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New insights concerning the influence of water during the formation of podiform chromitite

Edwards, Stephen John, Pearce, Julian A. and Freeman, Jonathan 2000. New insights concerning the influence of water during the formation of podiform chromitite. Special Papers- Geological Society of America 349 , pp. 139-147.

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Abstract

Podiform chromitites are pod-like bodies dominated by chromian spinel and enveloped by dunite. Most major bodies are Cr rich and occur in the harzburgitic mantle section and the mantle-crust transition zone of ophiolitesformed in supra-subduction zone environments. Current models for the origin of podiform chromitites require a combination of crystal fractionation and melt-peridotite reaction as basaltic melt migrates through the upper mantle. Although such models in general account for large accumulations of chromian spinel and the field and textural relationships in and around podiform bodies, they do not adequately deal with the problem of the low solubility of Cr in basaltic melts, which begs the questions: How does Cr enter melt and why is it transported to a restricted zone in a melt conduit where accumulation of chromian spinel takes place? The present study suggests that the answer may lie with water and its ability to depolymerize the silica network of the melt. The formation of most, if not all, melts capable of forming podiform chromitites requires the involvement of water in the zone of melt generation. Water not only promotes partial melting of refractory peridotites, it also dissolves in the resulting melt. This hydrous melt will have a greater abundance of octahedral sites than its anhydrous equivalent, and this modification promotes greater solubility of Cr in the hydrous melt owing to the high octahedral site preference energy of Cr3+-the major ion controlling Cr solubility. Cr is held in the melt until the melt and peridotite reaction raises the Si content and extent of polymerization of the melt (so that the concentration of octahedral sites is reduced), at which point the Cr becomes insoluble and chromian spinel precipitates. Growth of chromian spinel takes place in an open system in which there is a continuous supply of Cr-rich melt during a melting episode. An examination of the partial-melting history of peridotites preserved in the Troodos ophiolite, Cyprus, indicates that Cr behaves as an incompatible element during the hydrous melting of refractory peridotites. The highest Cr contents of melts that separate from these peridotites are rarely seen in the extrusive sequences of the Troodos ophiolite, suggesting that these melts fractionated substantial volumes of chromian spinel prior to eruption.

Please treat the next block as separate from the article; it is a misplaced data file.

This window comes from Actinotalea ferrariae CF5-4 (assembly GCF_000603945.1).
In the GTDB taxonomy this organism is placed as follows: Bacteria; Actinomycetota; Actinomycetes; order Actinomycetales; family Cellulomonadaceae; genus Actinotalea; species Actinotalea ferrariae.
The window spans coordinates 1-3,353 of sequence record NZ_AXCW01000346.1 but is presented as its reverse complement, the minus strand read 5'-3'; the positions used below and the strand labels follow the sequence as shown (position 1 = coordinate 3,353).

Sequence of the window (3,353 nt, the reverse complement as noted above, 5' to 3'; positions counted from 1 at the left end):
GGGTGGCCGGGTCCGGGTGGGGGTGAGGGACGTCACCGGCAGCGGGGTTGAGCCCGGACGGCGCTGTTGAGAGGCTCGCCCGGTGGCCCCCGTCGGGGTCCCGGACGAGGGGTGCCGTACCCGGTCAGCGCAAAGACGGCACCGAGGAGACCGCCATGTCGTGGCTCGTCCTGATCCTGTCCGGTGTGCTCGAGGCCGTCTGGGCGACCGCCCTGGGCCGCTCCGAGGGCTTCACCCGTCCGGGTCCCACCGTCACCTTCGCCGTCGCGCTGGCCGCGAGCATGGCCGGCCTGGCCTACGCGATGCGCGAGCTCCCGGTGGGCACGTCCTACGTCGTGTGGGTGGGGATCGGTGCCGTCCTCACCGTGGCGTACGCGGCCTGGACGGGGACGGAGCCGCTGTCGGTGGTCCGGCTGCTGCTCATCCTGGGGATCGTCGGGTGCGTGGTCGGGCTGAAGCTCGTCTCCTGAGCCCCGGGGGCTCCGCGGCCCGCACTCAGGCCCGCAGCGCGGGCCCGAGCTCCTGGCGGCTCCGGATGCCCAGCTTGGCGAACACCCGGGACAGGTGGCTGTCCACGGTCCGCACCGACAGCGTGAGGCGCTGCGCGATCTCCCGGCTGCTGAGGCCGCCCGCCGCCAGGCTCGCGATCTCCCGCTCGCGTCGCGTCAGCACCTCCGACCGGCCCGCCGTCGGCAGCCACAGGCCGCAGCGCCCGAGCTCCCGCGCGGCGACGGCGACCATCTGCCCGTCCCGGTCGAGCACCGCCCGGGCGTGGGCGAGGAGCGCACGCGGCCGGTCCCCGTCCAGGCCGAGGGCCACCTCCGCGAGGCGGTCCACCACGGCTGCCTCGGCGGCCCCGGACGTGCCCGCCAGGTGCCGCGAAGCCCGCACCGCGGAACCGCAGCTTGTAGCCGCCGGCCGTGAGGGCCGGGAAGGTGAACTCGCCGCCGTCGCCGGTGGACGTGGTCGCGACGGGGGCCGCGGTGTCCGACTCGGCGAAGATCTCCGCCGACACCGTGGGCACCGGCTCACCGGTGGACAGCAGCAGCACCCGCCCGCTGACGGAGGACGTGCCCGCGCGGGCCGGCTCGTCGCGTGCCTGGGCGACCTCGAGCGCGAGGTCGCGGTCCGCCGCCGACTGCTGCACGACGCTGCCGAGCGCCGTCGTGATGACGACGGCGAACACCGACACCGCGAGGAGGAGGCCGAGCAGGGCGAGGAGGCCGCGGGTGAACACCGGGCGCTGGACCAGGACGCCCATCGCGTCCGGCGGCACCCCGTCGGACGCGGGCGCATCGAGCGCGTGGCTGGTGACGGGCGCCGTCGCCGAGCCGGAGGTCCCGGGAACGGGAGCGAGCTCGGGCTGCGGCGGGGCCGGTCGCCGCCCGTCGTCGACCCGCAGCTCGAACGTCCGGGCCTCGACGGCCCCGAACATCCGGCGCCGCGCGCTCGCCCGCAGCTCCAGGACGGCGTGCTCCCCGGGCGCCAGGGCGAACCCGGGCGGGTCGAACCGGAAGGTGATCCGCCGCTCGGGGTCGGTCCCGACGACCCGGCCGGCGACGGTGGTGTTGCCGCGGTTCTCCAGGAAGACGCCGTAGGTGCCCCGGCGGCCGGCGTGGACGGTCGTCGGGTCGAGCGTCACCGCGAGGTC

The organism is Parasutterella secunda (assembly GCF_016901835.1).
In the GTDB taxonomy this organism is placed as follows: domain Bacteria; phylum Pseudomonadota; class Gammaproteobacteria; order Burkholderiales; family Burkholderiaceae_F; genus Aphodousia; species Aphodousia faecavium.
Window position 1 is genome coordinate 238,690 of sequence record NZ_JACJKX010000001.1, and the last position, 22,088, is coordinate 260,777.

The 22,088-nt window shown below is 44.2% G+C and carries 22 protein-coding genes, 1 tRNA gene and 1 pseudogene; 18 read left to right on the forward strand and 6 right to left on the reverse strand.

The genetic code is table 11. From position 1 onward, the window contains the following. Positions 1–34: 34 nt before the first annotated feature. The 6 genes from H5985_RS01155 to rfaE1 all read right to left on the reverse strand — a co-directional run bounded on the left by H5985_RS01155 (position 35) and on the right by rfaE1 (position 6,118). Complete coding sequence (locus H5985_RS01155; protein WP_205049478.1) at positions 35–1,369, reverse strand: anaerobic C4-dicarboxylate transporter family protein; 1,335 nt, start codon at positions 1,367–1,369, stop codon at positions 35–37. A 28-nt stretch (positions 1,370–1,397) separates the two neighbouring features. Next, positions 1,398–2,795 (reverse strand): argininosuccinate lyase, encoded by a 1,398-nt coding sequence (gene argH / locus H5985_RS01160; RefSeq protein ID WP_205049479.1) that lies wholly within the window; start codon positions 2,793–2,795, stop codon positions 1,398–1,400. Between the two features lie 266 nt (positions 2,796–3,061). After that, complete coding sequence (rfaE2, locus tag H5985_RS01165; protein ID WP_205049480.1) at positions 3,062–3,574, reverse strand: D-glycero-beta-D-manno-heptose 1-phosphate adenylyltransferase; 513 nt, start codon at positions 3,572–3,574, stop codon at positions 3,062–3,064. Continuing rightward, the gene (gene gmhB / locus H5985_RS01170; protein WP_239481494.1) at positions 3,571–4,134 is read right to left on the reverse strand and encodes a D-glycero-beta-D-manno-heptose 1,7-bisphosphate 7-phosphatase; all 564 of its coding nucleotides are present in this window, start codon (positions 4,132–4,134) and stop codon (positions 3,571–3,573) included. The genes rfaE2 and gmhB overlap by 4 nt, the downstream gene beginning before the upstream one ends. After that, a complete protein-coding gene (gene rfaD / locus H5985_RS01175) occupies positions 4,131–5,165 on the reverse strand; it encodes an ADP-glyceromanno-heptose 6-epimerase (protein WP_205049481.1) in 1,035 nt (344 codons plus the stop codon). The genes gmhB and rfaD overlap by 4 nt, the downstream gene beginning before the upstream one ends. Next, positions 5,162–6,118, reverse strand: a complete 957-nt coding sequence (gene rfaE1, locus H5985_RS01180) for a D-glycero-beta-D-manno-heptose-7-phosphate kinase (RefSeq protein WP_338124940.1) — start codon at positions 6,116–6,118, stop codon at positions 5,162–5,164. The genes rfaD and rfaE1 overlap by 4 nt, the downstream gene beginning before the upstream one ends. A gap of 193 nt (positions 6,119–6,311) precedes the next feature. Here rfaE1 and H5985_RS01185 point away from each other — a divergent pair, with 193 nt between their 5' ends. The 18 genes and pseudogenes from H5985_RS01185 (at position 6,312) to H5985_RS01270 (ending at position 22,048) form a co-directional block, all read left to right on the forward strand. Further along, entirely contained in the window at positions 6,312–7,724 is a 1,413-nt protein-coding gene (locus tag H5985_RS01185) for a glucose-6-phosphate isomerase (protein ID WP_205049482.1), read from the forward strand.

Item Type: Article
Date Type: Submission
Status: Published
Schools: Earth and Ocean Sciences
Subjects: Q Science > QE Geology
Uncontrolled Keywords: chemical composition chromitite chromium crust crystal fractionation igneous rocks lower crust mantle melts metals ophiolite plutonic rocks solubility ultramafics upper mantle water
Publisher: Geological Society of America
ISSN: 0072-1077
Last Modified: 04 Jun 2017 02:05
URI: http://orca-mwe.cf.ac.uk/id/eprint/8600

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